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Entropy is really important for cryptography as keys are just random strings of bits.

For a definition of entropy see here: Entropy_(computing)

Gathering entropy

Entropy is gathered by IPFire by measuring hardware timings of the heads of a physical hard drive or by human input devices like mouse movements. Unfortunately server systems don't have those input devices and very often don't have harddisks so that they cannot gather entropy at all.

There are also no ways to generate entropy in software. No algorithm can be written to do this because no algorithm is random. Therefore IPFire does not provide any software that aims to generate entropy out of nowhere which can be very dangerous.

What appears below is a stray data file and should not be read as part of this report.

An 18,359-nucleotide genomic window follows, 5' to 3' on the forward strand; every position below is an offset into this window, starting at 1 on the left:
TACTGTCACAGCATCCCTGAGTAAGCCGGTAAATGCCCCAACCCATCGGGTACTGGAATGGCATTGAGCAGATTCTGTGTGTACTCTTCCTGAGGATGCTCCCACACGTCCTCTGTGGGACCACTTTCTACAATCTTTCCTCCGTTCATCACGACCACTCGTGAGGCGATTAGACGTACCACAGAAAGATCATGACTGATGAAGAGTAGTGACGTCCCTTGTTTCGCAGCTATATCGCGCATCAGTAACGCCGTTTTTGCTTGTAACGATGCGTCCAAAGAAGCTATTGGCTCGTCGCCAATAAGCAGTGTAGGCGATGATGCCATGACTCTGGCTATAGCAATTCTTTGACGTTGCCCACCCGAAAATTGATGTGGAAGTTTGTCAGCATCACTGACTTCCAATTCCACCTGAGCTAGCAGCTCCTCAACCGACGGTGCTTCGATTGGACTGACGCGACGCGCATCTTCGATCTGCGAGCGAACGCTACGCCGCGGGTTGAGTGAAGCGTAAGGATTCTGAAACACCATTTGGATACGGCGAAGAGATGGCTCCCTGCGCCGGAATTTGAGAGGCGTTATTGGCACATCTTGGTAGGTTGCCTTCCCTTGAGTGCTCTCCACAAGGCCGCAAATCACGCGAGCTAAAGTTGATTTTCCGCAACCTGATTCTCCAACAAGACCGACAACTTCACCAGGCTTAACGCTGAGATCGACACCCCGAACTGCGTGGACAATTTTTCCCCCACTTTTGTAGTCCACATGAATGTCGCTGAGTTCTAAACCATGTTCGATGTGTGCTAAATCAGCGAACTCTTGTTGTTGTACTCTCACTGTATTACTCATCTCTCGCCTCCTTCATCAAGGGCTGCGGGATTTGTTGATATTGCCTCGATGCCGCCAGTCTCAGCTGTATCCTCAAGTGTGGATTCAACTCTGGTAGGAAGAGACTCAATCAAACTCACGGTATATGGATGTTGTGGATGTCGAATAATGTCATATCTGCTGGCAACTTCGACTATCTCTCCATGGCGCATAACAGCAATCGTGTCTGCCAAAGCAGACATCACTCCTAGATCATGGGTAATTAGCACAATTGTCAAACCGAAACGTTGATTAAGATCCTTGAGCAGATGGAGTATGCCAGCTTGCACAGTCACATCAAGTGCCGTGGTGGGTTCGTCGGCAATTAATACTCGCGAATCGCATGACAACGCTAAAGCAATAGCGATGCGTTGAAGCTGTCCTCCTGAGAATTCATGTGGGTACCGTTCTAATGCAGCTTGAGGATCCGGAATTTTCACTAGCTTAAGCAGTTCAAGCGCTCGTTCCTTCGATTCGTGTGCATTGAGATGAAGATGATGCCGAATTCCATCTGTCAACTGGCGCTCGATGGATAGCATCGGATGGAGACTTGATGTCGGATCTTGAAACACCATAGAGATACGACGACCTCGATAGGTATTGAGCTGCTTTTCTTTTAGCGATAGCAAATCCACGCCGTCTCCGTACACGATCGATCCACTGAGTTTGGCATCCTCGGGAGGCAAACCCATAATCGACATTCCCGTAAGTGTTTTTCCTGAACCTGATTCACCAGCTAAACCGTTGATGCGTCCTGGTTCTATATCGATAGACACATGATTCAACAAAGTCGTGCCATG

Since version 2.15, IPFire uses entropy from hardware random number generators that is fed into the kernel and mixed in into the entropy pool that has been increased to 16K of data.

Supported hardware random number generators (HWRNG)

Name Supported by
BCM2807 Raspberry Pi
BCM431x Broadcom 431x WiFi Card (HWRNG device is only present when the WiFi interface is up)
Intel RDRAND Some Sandy Bridge and Ivy Bridge Processors and all Haswell Processors
Virtual Hardware
Red Hat Inc., Virtio RNG KVM/QEMU can emulate a device that reads entropy from /dev/random of the virtualisation host.
Translations of this page?:
en/cryptography/entropy.txt · Last modified: 2014/03/29 20:58 by MichaelTremer